Watching John Cusack in Serendipity and Must Love Dogs reminded me that I am indeed a hopeless romantic.
I’d forgotten how much I like to linger over John Cusack on screen, but it all came rushing back this week when I took advantage of the rent-one-get-one-free special at our neighbourhood DVD store and watched Serendipity and Must Love Dogs in a single afternoon.
Serendipity is one of my favourite movies and I’ve seen it more than 20 times, but it never gets old. It’s such a charming little movie, with a perfect cast and a standout performance from Cusack as the quirky hero Jonathan Trager opposite Kate Beckinsale in one of her first big roles.
The story follows Jonathan and Sara Thomas (Beckinsale) from their chance encounter over the Christmas holidays to their lives five years on from the moment that changed everything. In the present, they’re both engaged to other people and have settled into their daily routines, but are reminded, every now and then (and in curious ways) of the evening they spent together and how they connected in a way neither one had believed possible. The spark is clearly missing with their current partners, despite the fact that they’re both good people, and it’s the knowledge that something’s missing which spurs their shared quest to find each other again.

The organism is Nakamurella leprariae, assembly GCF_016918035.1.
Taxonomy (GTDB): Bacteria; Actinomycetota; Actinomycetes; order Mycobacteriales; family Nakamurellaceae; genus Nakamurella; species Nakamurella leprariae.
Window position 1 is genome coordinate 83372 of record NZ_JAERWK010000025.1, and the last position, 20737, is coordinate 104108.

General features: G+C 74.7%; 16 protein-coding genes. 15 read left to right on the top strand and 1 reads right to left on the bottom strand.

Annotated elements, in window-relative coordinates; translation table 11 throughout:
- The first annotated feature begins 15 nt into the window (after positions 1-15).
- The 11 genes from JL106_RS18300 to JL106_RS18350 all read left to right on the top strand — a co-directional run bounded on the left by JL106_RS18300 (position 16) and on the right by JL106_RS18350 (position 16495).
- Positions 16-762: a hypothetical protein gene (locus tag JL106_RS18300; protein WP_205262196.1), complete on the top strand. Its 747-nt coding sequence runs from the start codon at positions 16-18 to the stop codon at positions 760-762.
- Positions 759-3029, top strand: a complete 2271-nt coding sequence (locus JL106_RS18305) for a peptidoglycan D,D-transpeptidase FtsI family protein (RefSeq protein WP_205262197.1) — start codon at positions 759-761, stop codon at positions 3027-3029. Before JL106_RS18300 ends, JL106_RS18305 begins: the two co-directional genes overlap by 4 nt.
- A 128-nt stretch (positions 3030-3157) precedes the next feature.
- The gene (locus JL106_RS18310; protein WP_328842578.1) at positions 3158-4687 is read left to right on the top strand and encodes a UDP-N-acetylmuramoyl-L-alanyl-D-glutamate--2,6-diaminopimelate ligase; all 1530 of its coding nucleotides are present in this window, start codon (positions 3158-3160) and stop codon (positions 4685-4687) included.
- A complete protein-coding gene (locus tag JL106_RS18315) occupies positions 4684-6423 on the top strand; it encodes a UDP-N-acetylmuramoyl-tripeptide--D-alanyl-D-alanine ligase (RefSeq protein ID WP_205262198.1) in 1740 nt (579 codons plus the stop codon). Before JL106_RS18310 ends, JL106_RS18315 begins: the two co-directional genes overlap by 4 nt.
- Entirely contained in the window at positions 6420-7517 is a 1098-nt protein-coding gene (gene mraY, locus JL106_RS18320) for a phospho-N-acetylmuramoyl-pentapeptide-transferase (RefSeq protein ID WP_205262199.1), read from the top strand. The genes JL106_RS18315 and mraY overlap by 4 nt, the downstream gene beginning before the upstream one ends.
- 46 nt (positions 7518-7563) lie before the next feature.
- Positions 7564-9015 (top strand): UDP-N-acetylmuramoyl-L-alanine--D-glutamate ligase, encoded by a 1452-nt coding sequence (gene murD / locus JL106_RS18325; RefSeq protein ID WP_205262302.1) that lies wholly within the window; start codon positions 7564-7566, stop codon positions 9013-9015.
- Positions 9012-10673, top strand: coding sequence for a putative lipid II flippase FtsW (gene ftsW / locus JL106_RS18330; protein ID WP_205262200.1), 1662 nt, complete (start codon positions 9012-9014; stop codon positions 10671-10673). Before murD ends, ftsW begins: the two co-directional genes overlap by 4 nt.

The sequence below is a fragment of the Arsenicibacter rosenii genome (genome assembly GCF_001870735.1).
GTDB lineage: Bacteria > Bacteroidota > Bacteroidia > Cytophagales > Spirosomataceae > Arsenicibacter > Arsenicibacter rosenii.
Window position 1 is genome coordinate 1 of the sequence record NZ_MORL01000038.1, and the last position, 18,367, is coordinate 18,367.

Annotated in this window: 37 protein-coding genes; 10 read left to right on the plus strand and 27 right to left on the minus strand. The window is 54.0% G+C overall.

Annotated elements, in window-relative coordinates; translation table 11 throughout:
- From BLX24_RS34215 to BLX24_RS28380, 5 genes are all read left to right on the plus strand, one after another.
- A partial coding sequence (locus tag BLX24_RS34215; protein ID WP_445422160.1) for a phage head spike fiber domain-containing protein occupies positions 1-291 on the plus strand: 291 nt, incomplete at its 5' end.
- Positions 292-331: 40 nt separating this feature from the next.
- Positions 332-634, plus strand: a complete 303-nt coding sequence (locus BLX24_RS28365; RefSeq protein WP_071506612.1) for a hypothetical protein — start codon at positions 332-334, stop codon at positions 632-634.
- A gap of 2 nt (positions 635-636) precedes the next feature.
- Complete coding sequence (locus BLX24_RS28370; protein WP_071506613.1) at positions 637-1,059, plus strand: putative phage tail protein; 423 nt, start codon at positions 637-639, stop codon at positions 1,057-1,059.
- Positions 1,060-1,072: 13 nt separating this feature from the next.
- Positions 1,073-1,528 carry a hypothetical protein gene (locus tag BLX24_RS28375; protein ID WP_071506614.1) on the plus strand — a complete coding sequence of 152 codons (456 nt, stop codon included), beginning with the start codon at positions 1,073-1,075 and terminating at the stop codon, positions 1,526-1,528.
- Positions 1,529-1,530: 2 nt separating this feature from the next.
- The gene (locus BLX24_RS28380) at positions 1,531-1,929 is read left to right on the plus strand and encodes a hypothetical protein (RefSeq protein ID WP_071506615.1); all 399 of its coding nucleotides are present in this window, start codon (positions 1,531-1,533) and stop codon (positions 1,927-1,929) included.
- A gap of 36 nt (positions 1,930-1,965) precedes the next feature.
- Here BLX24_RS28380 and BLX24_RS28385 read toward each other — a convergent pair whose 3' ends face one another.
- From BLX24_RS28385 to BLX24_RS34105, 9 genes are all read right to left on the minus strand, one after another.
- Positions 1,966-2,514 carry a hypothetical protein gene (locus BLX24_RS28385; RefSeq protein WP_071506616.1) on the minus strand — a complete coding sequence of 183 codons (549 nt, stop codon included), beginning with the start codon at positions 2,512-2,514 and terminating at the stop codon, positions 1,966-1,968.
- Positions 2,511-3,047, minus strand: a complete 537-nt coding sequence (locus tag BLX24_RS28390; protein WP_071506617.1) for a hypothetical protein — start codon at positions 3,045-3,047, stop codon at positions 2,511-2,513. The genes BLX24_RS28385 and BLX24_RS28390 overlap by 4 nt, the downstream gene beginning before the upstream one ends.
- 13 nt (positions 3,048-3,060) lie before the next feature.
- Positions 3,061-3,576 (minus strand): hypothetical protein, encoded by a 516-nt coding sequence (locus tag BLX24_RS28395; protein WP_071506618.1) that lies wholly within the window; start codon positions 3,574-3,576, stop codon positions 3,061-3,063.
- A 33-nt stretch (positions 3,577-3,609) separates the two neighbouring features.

In Must Love Dogs, Cusack stars opposite Diane Lane. He plays Jake, a relationship-wary loner still trying to get over his last big break-up. He meets Sarah (Lane), a kindergarten teacher whose long-term boyfriend traded her in for a newer model when she brought up the subject of marriage and babies. Although their first date in a dog park doesn’t go according to plan, they decide to give it another shot. It’s an up-and-down romance peppered with family drama and personal growth, and it’s thoroughly entertaining.